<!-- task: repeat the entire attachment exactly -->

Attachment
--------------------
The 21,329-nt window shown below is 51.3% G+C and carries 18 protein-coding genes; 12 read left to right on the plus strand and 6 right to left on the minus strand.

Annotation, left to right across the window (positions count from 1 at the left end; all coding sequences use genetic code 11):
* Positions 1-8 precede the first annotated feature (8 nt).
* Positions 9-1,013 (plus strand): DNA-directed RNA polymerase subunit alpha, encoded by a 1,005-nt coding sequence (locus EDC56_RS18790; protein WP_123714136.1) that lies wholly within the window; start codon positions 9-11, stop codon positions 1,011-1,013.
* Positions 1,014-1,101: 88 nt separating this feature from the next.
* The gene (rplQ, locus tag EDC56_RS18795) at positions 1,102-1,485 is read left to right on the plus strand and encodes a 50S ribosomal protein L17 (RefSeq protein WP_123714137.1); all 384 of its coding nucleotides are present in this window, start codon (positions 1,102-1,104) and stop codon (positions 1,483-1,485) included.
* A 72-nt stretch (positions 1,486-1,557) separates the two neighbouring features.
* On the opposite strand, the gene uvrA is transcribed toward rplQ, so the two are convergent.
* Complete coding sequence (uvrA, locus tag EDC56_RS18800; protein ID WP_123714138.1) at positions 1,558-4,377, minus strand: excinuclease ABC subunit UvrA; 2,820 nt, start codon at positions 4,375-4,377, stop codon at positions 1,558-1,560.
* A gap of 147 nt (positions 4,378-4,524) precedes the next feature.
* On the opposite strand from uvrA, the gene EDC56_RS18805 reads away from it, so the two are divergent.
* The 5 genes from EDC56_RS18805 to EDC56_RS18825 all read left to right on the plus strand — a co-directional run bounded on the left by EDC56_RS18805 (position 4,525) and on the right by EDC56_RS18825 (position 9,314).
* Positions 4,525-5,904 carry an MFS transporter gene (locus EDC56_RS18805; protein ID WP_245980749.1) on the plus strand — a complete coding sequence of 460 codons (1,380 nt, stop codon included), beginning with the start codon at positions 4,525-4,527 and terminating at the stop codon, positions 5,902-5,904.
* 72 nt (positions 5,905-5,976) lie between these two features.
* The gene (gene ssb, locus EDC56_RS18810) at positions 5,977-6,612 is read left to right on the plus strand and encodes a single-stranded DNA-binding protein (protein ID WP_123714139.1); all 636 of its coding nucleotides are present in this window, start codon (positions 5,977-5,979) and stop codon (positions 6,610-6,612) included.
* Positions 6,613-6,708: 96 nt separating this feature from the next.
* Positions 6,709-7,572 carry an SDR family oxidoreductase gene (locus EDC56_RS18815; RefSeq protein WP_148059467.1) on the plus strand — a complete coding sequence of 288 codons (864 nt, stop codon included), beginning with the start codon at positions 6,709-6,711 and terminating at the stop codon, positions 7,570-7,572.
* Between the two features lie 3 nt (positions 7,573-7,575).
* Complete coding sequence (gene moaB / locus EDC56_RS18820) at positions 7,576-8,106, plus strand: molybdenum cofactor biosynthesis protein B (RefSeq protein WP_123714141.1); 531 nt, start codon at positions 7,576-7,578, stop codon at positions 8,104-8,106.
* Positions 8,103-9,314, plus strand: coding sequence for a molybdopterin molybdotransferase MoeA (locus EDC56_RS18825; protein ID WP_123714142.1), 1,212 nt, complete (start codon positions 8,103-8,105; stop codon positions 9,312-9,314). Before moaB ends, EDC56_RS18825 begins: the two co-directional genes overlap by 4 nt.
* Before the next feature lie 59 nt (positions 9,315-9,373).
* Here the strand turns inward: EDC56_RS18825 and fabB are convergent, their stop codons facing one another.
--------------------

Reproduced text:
The 21,329-nt window shown below is 51.3% G+C and carries 18 protein-coding genes; 12 read left to right on the plus strand and 6 right to left on the minus strand.

Annotation, left to right across the window (positions count from 1 at the left end; all coding sequences use genetic code 11):
* Positions 1-8 precede the first annotated feature (8 nt).
* Positions 9-1,013 (plus strand): DNA-directed RNA polymerase subunit alpha, encoded by a 1,005-nt coding sequence (locus EDC56_RS18790; protein WP_123714136.1) that lies wholly within the window; start codon positions 9-11, stop codon positions 1,011-1,013.
* Positions 1,014-1,101: 88 nt separating this feature from the next.
* The gene (rplQ, locus tag EDC56_RS18795) at positions 1,102-1,485 is read left to right on the plus strand and encodes a 50S ribosomal protein L17 (RefSeq protein WP_123714137.1); all 384 of its coding nucleotides are present in this window, start codon (positions 1,102-1,104) and stop codon (positions 1,483-1,485) included.
* A 72-nt stretch (positions 1,486-1,557) separates the two neighbouring features.
* On the opposite strand, the gene uvrA is transcribed toward rplQ, so the two are convergent.
* Complete coding sequence (uvrA, locus tag EDC56_RS18800; protein ID WP_123714138.1) at positions 1,558-4,377, minus strand: excinuclease ABC subunit UvrA; 2,820 nt, start codon at positions 4,375-4,377, stop codon at positions 1,558-1,560.
* A gap of 147 nt (positions 4,378-4,524) precedes the next feature.
* On the opposite strand from uvrA, the gene EDC56_RS18805 reads away from it, so the two are divergent.
* The 5 genes from EDC56_RS18805 to EDC56_RS18825 all read left to right on the plus strand — a co-directional run bounded on the left by EDC56_RS18805 (position 4,525) and on the right by EDC56_RS18825 (position 9,314).
* Positions 4,525-5,904 carry an MFS transporter gene (locus EDC56_RS18805; protein ID WP_245980749.1) on the plus strand — a complete coding sequence of 460 codons (1,380 nt, stop codon included), beginning with the start codon at positions 4,525-4,527 and terminating at the stop codon, positions 5,902-5,904.
* 72 nt (positions 5,905-5,976) lie between these two features.
* The gene (gene ssb, locus EDC56_RS18810) at positions 5,977-6,612 is read left to right on the plus strand and encodes a single-stranded DNA-binding protein (protein ID WP_123714139.1); all 636 of its coding nucleotides are present in this window, start codon (positions 5,977-5,979) and stop codon (positions 6,610-6,612) included.
* Positions 6,613-6,708: 96 nt separating this feature from the next.
* Positions 6,709-7,572 carry an SDR family oxidoreductase gene (locus EDC56_RS18815; RefSeq protein WP_148059467.1) on the plus strand — a complete coding sequence of 288 codons (864 nt, stop codon included), beginning with the start codon at positions 6,709-6,711 and terminating at the stop codon, positions 7,570-7,572.
* Between the two features lie 3 nt (positions 7,573-7,575).
* Complete coding sequence (gene moaB / locus EDC56_RS18820) at positions 7,576-8,106, plus strand: molybdenum cofactor biosynthesis protein B (RefSeq protein WP_123714141.1); 531 nt, start codon at positions 7,576-7,578, stop codon at positions 8,104-8,106.
* Positions 8,103-9,314, plus strand: coding sequence for a molybdopterin molybdotransferase MoeA (locus EDC56_RS18825; protein ID WP_123714142.1), 1,212 nt, complete (start codon positions 8,103-8,105; stop codon positions 9,312-9,314). Before moaB ends, EDC56_RS18825 begins: the two co-directional genes overlap by 4 nt.
* Before the next feature lie 59 nt (positions 9,315-9,373).
* Here the strand turns inward: EDC56_RS18825 and fabB are convergent, their stop codons facing one another.